Why do I like text files? Well, first of all, they're free. You don't have to pay anything to maintain them. Second, they don't crash. I have never lost a text file to a software crash. Third, you can read them on any device and platform regardless of software, operating system, or anything else. Fourth, you'll be able to read them in 20 years. Text file formats haven't changed in decades and they probably won't in the decades to come. Fifth, they are fast. Text files are very, very fast.
You don't have to wait for the software to start. If your device is on then those text files are right there at your fingertips and you can use any text editor. Notepad, TextEdit, whatever. I'll show you my favorite in a moment. This is what TextEdit looks like but I prefer to use Atom.io. It's free and you can download it from Atom.io. It's available on Mac, Windows, and Linux. On my Android device I use IA Writer. It's fast, it's lightweight, and it plays well with Dropbox which I'll talk about in a moment.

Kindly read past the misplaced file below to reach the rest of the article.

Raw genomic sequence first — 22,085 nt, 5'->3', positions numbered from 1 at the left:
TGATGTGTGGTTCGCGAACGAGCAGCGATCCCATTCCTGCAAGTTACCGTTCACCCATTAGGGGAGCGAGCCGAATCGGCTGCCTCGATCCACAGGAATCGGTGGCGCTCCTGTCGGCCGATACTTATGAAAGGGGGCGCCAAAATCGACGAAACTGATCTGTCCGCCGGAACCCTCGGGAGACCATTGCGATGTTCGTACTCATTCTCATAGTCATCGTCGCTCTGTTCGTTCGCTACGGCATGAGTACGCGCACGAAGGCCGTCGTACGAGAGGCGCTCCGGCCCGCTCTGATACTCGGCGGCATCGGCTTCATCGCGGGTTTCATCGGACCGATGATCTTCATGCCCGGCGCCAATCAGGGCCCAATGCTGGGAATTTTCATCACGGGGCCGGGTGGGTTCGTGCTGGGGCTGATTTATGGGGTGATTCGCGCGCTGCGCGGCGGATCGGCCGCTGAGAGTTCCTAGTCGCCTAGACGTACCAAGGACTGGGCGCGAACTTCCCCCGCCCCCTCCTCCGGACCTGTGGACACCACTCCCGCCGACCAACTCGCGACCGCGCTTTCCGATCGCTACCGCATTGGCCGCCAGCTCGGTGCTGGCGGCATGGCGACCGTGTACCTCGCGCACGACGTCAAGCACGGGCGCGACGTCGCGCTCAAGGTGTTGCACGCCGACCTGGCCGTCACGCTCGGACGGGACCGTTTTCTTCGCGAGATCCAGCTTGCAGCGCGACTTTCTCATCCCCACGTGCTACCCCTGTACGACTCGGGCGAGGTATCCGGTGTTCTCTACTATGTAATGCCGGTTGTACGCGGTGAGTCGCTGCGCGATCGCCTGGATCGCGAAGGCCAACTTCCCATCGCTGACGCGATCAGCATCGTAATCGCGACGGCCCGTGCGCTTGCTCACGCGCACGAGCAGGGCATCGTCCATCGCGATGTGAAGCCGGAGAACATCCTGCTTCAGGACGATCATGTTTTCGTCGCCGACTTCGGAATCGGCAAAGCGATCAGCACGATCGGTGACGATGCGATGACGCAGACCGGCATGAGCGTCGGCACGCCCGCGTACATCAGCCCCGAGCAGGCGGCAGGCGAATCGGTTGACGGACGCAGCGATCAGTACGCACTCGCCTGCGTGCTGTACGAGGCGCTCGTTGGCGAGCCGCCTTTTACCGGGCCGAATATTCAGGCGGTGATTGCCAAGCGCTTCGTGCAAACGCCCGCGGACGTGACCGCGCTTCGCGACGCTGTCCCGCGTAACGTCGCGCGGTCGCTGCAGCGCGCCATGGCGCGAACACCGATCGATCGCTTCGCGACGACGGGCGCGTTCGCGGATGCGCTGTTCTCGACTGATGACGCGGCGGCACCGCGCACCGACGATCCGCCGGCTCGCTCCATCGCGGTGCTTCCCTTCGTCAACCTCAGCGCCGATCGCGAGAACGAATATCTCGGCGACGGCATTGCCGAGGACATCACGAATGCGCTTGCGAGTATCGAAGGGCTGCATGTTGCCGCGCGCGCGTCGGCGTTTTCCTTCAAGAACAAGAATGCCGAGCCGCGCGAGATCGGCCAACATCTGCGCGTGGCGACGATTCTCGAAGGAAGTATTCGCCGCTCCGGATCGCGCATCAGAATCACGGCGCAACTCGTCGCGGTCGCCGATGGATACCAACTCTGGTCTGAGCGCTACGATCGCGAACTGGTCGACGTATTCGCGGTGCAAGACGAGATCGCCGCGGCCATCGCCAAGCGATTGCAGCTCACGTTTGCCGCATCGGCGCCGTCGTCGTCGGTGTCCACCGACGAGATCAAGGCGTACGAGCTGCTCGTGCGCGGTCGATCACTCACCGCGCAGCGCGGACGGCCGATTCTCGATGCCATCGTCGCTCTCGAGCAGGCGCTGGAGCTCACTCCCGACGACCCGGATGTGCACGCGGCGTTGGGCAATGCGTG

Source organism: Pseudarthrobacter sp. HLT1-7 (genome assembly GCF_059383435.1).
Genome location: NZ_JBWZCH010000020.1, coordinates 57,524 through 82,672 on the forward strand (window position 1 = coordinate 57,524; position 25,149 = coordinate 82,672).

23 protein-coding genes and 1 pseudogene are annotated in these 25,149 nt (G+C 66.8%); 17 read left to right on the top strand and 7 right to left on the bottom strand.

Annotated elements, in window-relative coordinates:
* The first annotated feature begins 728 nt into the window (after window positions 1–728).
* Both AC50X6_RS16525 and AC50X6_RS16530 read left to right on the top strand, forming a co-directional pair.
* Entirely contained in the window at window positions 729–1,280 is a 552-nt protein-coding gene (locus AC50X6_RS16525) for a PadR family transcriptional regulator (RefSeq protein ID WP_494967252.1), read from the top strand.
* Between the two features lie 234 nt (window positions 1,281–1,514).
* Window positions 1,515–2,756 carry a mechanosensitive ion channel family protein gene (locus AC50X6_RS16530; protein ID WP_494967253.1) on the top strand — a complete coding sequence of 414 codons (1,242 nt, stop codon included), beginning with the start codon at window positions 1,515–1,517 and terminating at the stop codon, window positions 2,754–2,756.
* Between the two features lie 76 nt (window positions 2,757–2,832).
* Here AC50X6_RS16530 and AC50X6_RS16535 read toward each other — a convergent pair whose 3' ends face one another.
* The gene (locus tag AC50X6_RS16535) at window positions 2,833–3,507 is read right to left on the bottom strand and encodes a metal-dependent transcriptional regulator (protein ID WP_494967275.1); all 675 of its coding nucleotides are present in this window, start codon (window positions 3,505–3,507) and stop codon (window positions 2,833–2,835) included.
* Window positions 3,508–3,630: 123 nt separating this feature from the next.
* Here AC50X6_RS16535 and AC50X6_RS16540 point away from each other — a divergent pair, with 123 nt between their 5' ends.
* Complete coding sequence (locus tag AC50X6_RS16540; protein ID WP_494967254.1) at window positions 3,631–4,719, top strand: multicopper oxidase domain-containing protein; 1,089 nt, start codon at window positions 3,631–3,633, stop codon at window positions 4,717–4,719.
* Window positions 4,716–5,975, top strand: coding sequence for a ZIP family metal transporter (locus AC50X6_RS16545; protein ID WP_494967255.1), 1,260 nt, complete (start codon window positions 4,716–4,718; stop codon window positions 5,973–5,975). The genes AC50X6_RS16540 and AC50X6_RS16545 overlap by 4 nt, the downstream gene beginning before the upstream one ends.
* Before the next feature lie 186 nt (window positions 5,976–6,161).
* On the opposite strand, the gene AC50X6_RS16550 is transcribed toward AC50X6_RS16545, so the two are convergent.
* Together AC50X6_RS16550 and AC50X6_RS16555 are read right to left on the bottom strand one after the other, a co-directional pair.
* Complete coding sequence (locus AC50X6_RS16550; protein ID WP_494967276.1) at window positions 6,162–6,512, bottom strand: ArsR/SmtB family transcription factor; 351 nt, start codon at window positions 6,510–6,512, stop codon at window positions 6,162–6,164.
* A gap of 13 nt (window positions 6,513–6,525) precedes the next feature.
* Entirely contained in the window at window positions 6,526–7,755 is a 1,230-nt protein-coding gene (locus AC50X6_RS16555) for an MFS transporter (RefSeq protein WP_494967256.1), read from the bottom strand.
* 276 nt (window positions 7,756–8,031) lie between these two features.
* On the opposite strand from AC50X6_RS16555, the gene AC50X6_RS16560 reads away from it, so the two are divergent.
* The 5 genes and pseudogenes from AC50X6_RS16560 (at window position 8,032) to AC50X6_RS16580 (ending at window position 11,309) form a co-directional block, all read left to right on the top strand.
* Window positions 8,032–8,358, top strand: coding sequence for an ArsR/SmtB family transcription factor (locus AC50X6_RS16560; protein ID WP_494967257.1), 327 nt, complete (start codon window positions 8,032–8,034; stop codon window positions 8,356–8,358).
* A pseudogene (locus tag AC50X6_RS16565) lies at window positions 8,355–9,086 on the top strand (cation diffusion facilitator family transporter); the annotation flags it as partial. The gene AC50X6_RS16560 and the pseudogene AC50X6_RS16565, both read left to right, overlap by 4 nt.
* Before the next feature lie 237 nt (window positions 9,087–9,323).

It also runs on iOS, and it runs on Windows and MacOS if you don't want to use Atom.io. Remember, this is basic note taking. Do you really need to be able to bold, change colors, and do tables? No, take notes in the simplest possible environment. If you need to do something fancier use the appropriate tool. Spreadsheets, word processors, or presentation software. Then you can put those documents into your trusted system for later access. Next I'll use folders.